The affects of Jordan v. Allstate, Romero v. Progressive and Progressive v. Weed Warrior are already being seen in previously settled uninsured and underinsured auto accident claims in New Mexico.
In short, as addressed previously, acceptance by an insured of uninsured and underinsured coverage below liability policy limits constitutes a rejection of coverage. It is well established in New Mexico that a rejection of uninsured and underinsured coverage must be in writing,and attached to the policy.
As addressed in several prior posts, uninsured and underinsured motorists coverage is extremely important for motorists. This particularly the case in New Mexico which has the highest rate of uninsured motorists in the country with countless more carrying $25,000 minimum liability coverage.
As a result, a driver in an auto accident in New Mexico will in all likelihood be dealing with a negligent driver who has either no insurance or very little insurance. The injuries suffered in car accidents often require medical expenses greatly in excess of the $25,000 minimum liability limits required by law. As such, the $25,000 minimums will often not even cover medical expenses much less other damages such as lost wages which are almost universally present in serious automobile accidents.
The cases of Jordan, Romero and Weed Warriors have corrected a fairly common problem. Drivers often accepted uninsured and underinsured limits below the liability limits. Some did so knowingly with the sole purpose of saving a few dollars a month on premiums. Many others were convinced to reject UM/UIM coverage. In fact, uninsured and uninsured coverage is perhaps the most economical and essential coverage provided for drivers.
As a result, there were and will continue to be those companies that will try to convince drivers that uninsured and underinsured coverage is not necessary and a waste of money. These cases will not stop this practice going forward. But they do address past problems. And they do acceptance of uninsured and underinsured covers be in writing, signed by the insured, and attached to the policies. Hopefully, this will trigger the suspicions of drivers. After all, why would the law require all these hurdles for an insurance company if it were not in the best interests of the driver to have this coverage?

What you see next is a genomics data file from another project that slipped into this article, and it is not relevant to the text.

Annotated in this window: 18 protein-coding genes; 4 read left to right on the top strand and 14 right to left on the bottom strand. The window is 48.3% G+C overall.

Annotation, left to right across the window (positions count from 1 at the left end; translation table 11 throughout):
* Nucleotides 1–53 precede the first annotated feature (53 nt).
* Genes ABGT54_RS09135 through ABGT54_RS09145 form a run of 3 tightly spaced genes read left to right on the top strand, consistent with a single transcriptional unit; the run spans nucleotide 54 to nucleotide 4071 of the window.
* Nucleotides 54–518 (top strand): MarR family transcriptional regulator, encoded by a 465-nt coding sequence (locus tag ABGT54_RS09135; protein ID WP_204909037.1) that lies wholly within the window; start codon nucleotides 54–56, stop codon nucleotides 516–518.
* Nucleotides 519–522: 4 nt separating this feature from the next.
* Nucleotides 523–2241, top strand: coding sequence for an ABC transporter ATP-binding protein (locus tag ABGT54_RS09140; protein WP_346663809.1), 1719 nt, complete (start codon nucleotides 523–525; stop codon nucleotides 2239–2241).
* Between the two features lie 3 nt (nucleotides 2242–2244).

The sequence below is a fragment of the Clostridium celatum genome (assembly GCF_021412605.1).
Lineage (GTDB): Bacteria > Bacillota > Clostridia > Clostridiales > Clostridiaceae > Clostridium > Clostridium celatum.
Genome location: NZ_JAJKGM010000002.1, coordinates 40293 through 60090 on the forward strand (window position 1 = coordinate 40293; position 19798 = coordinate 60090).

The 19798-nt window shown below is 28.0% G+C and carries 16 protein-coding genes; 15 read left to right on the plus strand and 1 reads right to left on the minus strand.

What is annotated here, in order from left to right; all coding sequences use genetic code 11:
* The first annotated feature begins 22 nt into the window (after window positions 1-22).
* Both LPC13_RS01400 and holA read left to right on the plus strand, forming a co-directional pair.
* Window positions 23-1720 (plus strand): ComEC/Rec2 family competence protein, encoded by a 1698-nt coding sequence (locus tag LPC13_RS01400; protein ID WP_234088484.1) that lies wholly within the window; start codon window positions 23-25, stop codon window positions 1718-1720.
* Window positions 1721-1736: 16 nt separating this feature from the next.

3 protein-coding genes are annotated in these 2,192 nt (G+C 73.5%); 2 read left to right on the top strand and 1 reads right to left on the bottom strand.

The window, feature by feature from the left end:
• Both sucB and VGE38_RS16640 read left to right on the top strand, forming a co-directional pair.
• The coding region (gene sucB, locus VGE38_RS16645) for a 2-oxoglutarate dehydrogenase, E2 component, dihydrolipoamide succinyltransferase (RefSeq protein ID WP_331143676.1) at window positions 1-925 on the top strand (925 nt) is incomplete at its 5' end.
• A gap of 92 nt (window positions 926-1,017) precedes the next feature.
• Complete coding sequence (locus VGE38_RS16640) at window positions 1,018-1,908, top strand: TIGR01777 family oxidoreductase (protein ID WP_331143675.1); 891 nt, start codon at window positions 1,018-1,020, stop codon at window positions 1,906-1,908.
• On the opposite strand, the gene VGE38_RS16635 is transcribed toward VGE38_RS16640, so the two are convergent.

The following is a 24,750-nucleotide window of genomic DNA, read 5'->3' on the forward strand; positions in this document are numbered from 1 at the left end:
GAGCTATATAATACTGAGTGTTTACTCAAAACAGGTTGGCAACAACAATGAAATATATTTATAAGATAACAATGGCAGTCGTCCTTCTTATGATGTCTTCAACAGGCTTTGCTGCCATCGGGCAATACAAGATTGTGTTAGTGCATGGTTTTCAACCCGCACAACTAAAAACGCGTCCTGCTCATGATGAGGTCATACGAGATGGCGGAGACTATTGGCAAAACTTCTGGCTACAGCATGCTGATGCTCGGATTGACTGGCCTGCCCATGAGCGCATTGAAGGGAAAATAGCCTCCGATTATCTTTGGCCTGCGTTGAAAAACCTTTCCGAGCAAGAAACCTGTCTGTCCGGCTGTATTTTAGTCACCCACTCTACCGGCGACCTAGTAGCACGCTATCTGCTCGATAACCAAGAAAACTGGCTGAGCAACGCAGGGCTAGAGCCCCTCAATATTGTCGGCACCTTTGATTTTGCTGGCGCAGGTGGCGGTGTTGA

As a result of the cases, some responsible insurance companies are taking a proactive stance actually sending out letters to all drivers that have made uninsured and underinsured claims in the past. The letters alert the drivers of possible rights to additional coverage on their past claims. It is safe to say that many insurance companies will not behave as responsibly.
Not only will some companies not send out these letters, when they do receive a claim, they will fight tooth and nail as they fight all claims on their policies. I will not name those companies here, but a quick review of JD Power‘s annual rating of auto insurance providers will give you a pretty good idea of what to expect from your insurance company.
And to show that I am not totally hostile against all insurance companies, only those that are abusive, dishonest or otherwise fail to honor their responsibilities, I would like to recognize own insurance provider of over 25 years, State Farm, as being both in the top 5 of the JD Power list and among those companies sending out letters to their customers to notify them of their rights.